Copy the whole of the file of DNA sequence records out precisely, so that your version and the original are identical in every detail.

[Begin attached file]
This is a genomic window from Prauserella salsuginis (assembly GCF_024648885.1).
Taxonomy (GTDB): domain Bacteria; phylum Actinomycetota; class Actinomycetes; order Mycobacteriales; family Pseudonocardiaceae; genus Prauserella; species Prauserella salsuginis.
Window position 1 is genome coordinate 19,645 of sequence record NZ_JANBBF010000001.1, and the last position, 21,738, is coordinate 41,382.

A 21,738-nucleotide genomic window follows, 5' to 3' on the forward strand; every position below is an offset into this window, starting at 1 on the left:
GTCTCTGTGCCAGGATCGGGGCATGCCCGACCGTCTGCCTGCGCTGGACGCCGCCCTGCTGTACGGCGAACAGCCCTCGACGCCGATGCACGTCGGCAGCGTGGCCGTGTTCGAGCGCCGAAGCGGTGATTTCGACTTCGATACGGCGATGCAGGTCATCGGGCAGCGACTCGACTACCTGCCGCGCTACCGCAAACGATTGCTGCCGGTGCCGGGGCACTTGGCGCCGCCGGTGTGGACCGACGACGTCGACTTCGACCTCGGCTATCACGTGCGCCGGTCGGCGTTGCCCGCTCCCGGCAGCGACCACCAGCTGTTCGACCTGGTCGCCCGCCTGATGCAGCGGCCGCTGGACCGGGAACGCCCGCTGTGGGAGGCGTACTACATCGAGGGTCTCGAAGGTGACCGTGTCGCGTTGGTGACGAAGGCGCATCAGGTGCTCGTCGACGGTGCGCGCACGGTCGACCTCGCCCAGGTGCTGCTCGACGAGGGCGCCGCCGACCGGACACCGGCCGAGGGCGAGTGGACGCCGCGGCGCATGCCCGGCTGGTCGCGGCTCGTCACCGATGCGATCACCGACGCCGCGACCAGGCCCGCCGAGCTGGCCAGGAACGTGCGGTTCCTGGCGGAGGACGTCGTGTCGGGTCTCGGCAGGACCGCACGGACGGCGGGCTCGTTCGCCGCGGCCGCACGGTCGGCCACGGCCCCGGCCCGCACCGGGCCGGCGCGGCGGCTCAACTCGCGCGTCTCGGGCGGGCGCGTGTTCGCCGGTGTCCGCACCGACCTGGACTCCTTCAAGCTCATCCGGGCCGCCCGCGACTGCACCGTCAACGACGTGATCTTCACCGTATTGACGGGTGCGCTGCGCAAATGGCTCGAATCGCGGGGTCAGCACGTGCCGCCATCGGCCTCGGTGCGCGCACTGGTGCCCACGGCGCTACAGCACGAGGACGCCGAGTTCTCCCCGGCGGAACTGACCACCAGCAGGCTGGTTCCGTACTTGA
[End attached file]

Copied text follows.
This is a genomic window from Prauserella salsuginis (assembly GCF_024648885.1).
Taxonomy (GTDB): domain Bacteria; phylum Actinomycetota; class Actinomycetes; order Mycobacteriales; family Pseudonocardiaceae; genus Prauserella; species Prauserella salsuginis.
Window position 1 is genome coordinate 19,645 of sequence record NZ_JANBBF010000001.1, and the last position, 21,738, is coordinate 41,382.

A 21,738-nucleotide genomic window follows, 5' to 3' on the forward strand; every position below is an offset into this window, starting at 1 on the left:
GTCTCTGTGCCAGGATCGGGGCATGCCCGACCGTCTGCCTGCGCTGGACGCCGCCCTGCTGTACGGCGAACAGCCCTCGACGCCGATGCACGTCGGCAGCGTGGCCGTGTTCGAGCGCCGAAGCGGTGATTTCGACTTCGATACGGCGATGCAGGTCATCGGGCAGCGACTCGACTACCTGCCGCGCTACCGCAAACGATTGCTGCCGGTGCCGGGGCACTTGGCGCCGCCGGTGTGGACCGACGACGTCGACTTCGACCTCGGCTATCACGTGCGCCGGTCGGCGTTGCCCGCTCCCGGCAGCGACCACCAGCTGTTCGACCTGGTCGCCCGCCTGATGCAGCGGCCGCTGGACCGGGAACGCCCGCTGTGGGAGGCGTACTACATCGAGGGTCTCGAAGGTGACCGTGTCGCGTTGGTGACGAAGGCGCATCAGGTGCTCGTCGACGGTGCGCGCACGGTCGACCTCGCCCAGGTGCTGCTCGACGAGGGCGCCGCCGACCGGACACCGGCCGAGGGCGAGTGGACGCCGCGGCGCATGCCCGGCTGGTCGCGGCTCGTCACCGATGCGATCACCGACGCCGCGACCAGGCCCGCCGAGCTGGCCAGGAACGTGCGGTTCCTGGCGGAGGACGTCGTGTCGGGTCTCGGCAGGACCGCACGGACGGCGGGCTCGTTCGCCGCGGCCGCACGGTCGGCCACGGCCCCGGCCCGCACCGGGCCGGCGCGGCGGCTCAACTCGCGCGTCTCGGGCGGGCGCGTGTTCGCCGGTGTCCGCACCGACCTGGACTCCTTCAAGCTCATCCGGGCCGCCCGCGACTGCACCGTCAACGACGTGATCTTCACCGTATTGACGGGTGCGCTGCGCAAATGGCTCGAATCGCGGGGTCAGCACGTGCCGCCATCGGCCTCGGTGCGCGCACTGGTGCCCACGGCGCTACAGCACGAGGACGCCGAGTTCTCCCCGGCGGAACTGACCACCAGCAGGCTGGTTCCGTACTTGA